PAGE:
Roxbury Russet

“But I suppose I am like a Roxbury russet, – a great deal the better, the longer I can be kept.”

And so, in mid-nineteenth century America, 100 years after the introduction of these uncomely apples (1735), Uncle Venner, a lesser though important figure in Hawthorne’s “House of the Seven Gables,” speaks the metaphoric truth about this fruit as well as his own inner felicitous character. Superficially, each suffers from the derision of disfigurement, yet each exhibits its own rare beauty.

Visiting the small towns of the Hudson River Valley, Kate and I came across a local farmer’s market in Hudson, New York, early Saturday morning. In the lot’s far corner, a box of Roxbury russets, skins webbed and mottled, marked by warts, nestled between crates of McIntosh, Red and Golden Delicious, Winesap and Braeburns. These most aesthetically lamentable of apples are still grown in New England and, as we were advised, their sublime flavor continues to improve over weeks as with fine wines over decades.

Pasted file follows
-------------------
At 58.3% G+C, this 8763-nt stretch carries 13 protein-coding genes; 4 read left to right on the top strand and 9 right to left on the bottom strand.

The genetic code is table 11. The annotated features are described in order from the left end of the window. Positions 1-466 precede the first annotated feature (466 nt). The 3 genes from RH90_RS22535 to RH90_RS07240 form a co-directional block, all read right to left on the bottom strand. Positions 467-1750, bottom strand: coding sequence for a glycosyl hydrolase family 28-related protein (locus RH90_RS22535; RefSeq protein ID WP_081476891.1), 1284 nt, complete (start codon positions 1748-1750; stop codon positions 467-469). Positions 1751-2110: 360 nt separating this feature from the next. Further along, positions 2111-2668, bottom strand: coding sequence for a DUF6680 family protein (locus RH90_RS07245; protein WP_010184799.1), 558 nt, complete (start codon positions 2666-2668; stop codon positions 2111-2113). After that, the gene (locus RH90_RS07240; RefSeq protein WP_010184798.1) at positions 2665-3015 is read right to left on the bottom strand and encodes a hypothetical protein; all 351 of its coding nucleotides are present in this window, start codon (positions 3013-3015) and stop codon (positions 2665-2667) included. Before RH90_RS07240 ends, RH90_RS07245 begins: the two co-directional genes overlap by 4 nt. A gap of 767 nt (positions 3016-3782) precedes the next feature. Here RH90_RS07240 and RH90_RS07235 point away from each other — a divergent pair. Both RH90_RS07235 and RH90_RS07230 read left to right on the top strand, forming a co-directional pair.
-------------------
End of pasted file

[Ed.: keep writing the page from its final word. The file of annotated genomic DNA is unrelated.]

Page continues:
As I reflect on this image taken in the soft light of early morning, I think there must be no more glorious fruit.